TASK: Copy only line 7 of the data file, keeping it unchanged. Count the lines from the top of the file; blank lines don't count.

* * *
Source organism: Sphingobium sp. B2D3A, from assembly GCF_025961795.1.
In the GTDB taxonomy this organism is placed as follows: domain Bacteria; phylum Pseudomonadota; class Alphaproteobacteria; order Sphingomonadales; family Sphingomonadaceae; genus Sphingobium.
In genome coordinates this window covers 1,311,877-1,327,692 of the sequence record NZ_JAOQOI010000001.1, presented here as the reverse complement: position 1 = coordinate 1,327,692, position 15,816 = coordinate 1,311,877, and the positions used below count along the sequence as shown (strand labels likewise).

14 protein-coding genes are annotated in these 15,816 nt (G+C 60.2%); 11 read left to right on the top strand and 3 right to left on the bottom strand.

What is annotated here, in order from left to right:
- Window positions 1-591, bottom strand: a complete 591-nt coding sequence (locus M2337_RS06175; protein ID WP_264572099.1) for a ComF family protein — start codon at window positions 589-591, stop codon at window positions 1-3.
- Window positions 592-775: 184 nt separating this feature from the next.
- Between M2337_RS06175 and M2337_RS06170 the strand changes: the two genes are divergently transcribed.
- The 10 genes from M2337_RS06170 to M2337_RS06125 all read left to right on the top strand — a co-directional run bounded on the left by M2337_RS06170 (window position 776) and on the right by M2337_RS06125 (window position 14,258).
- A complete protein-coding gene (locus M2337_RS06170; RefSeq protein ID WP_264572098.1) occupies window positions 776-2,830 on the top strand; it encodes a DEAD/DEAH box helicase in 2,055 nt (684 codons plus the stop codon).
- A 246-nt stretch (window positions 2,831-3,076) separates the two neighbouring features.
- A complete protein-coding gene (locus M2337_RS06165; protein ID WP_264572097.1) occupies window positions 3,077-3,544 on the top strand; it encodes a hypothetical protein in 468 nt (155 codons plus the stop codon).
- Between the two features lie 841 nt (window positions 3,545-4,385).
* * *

- Window positions 592-775: 184 nt separating this feature from the next.